The dying art of disagreement

Humans disagree about things. Pick any topic and you’ll find people close at hand who have differing views about it. Personal experiences, priorities and a thousand other variables shape each individual’s opinions. Disagreement makes each of us reconsider what we think and why. It encourages examination of the question in detail, reaffirming our position if it’s right and modifying or changing it if a fair consideration shows that it’s lacking. That is civil dialogue. But today, many have lost the ability to agreeably disagree. A challenge to the art of disagreement is the attempted hijacking of the marketplace of ideas of people who insist not only that they are right but that everyone who thinks otherwise is an idiot.

No one is listening to understand anymore-it is either to pick the flaws in the speakers’ words or give unnecessary applauds that the whole point of the speech is forgotten. Applause, in the ancient world, was acclamation. But it was communication. It was, in its way, power. It was a way for frail little humans to recreate, through hands made ‘thunderous’, the rumbles and smashes of nature. But is this so anymore?
For its wonders and benefits, the internet has made it easier than ever for the loudest, rudest, most self-absorbed people to intimidate others and stifle the free exchange of ideas. The beauty of this art is fading away. We are rapidly coming to the point of losing the great heritage that was not worth losing-thoughtful rational use of language.
Looking at how a disagreement between two people is handled in today’s society; how we’ve reached a point where in many cases two people of opposing beliefs are no longer having an actual conversation. At best one party will shout the other down whilst attributing political –isms or –phobias, at worst they’ll resort to violence.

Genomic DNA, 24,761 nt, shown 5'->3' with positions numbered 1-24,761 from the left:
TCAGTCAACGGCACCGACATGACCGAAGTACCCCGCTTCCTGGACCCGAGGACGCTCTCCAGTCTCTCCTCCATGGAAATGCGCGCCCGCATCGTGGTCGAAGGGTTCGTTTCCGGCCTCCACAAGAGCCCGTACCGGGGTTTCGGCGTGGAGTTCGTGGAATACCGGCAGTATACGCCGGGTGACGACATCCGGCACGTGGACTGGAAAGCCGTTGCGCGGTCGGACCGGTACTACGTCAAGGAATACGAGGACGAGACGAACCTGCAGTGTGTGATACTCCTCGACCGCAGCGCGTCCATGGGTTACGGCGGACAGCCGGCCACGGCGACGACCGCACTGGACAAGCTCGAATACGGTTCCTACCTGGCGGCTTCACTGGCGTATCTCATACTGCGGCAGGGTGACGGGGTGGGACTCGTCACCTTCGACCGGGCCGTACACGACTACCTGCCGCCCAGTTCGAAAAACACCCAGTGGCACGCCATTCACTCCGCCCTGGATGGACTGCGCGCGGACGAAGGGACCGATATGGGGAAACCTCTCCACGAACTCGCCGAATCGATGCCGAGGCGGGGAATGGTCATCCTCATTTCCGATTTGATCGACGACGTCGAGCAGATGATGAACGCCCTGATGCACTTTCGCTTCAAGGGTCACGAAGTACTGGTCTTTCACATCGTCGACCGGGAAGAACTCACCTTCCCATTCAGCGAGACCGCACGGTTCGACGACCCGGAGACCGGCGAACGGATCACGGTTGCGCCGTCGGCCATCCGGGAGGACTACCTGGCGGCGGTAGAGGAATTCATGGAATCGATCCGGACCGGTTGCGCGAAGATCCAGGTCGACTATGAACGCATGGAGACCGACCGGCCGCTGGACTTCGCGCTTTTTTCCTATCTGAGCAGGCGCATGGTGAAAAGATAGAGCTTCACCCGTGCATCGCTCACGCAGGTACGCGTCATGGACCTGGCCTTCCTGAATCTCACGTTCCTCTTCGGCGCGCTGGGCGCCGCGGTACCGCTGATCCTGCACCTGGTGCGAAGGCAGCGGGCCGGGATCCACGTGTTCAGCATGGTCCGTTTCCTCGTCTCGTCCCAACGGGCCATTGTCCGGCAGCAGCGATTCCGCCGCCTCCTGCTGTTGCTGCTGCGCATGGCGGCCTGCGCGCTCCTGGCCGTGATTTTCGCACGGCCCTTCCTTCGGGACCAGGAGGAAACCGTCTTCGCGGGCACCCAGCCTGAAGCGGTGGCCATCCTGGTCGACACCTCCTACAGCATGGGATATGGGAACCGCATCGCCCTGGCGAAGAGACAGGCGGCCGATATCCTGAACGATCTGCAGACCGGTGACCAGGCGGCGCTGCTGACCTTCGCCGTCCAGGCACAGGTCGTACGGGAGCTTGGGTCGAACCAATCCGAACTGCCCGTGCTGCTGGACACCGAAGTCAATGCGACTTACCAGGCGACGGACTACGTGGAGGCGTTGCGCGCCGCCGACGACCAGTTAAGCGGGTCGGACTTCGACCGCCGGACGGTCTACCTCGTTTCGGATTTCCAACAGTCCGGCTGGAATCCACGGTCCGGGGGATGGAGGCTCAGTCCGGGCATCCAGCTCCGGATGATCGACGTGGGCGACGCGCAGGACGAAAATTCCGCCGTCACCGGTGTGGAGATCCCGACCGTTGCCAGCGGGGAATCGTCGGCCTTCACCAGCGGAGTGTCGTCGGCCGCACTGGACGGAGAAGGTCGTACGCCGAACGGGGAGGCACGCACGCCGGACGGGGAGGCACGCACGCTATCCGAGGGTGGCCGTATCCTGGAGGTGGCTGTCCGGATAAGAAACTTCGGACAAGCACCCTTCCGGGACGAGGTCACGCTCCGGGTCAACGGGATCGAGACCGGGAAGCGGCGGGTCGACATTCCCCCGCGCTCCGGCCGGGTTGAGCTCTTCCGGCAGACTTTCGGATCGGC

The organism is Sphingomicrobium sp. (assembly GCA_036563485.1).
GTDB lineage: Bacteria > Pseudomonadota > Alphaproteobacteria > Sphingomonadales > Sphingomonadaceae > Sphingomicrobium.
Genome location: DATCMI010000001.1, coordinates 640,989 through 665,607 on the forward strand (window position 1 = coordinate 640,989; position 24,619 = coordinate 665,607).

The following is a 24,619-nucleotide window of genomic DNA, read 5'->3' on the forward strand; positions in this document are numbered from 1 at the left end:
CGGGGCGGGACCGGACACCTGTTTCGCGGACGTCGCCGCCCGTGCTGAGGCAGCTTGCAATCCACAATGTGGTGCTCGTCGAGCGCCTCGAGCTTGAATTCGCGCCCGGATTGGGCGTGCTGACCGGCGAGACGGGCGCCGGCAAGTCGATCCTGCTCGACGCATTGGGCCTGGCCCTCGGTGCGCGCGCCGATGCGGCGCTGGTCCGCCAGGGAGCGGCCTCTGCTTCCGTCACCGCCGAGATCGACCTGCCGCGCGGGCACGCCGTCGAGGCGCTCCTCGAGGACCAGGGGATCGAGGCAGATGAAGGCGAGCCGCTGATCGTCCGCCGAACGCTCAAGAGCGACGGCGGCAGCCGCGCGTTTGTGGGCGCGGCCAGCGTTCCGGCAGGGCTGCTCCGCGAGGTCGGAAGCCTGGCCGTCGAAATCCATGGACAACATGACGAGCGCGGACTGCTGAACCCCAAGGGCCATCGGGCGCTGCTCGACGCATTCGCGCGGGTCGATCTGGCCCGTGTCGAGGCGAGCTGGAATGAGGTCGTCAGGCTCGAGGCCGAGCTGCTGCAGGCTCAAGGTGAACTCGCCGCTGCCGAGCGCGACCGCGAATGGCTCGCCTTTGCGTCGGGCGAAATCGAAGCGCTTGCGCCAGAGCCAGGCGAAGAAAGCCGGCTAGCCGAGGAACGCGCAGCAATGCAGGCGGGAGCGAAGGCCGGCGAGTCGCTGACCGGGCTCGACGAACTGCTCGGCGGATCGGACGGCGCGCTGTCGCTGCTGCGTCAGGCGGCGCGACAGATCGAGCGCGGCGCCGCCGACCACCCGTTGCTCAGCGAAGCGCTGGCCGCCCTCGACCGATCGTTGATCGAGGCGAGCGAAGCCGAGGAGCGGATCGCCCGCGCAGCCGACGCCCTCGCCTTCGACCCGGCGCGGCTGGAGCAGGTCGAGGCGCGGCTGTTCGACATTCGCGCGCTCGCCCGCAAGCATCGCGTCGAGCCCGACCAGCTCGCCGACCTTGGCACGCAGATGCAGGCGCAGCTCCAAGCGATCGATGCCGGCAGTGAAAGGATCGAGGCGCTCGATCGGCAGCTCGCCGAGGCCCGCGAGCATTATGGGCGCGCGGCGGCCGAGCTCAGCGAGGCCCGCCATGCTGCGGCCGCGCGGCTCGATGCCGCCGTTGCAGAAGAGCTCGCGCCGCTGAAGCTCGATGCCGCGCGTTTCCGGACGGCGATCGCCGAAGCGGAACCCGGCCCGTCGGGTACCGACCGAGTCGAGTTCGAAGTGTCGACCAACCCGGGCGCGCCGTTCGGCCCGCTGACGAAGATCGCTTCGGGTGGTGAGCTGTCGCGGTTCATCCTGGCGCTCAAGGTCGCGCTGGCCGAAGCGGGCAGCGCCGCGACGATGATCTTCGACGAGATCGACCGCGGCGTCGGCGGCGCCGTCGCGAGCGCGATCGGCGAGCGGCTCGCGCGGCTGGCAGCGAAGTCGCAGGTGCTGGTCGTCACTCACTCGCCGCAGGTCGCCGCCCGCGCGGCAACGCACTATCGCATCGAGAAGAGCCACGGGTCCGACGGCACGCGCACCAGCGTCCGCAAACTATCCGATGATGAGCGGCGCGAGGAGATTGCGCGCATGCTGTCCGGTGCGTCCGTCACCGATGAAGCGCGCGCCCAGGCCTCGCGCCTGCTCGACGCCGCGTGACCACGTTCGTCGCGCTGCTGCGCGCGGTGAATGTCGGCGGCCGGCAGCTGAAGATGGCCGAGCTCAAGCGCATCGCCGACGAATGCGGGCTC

To disagree well, you must first UNDERSTAND well. You need to read deeply, listen carefully and watch closely. You need to grant your adversary moral respect; give him the intellectual benefit of doubt; have sympathy for his motives and participate empathetically with his line of reasoning. And you need to allow for the possibility that you might yet be persuaded of what he has to say. Skills Leadership communication 101 suggests that a productive conversation has the ability to compare perspectives and make a decision. But what happens if a conversation or a case becomes emotional, or worse, an all-out argument? The key is to have the ability to separate yourself and look at the situation from a holistic point of view.

How has this conversation derailed? What is the participant in the scenario of a conversation trying to achieve? Part of leading effectively is to have the ability to identify strengths in others that you lack, and navigate social nuances.

If skepticism lark has taught us anything, it’s that disagreeing is a beautiful thing. Disagreeing with someone is a hard thing to do, in any context. Yet as humans, and as skeptics, it’s one of our keenest tools. It’s only by being able to step into disagreement that we can understand our topic, our audience, and hopefully steer hearts and minds away from those willing to mislead.
So the question is, how do we go about promising disagreement as a positive thing that we all need in our lives? How do we turn the tables on the thousands of years of evolution that make us shut down arguments as soon as they begin? The answer has to initially come from example.

I believe the skeptical movement is extremely well placed to start this tidal change in thought, but we all have to practice the heck out of it every single day if we’re ever going to get anywhere. We have to start being known synonymously as people who are really, really good at disagreeing respectfully, and that has to start from within.

We need to recognize that we might agree with someone on one thing, but not the other. We can’t see a person as synonymous with one of their opinions, and put people in good or bad boxes based on that. We shouldn’t be labelling people as anti-this, or anti-that, and then refusing to engage further. We should be experts at digging deeper than that, looking behind the headlines to search for shared humanity underneath. We need to lead the way in disagreeing without bullying, and we should never, never let up on that. We put ourselves in a position that could so easily be mashed up together with bullying by the general population when we dare to disagree, and we need to be relentlessly exemplary in our behavior to prove that we aren’t. We need to be the type of people who, even if faced, would keep their cool and be polite.
But then again, feel free to disagree.


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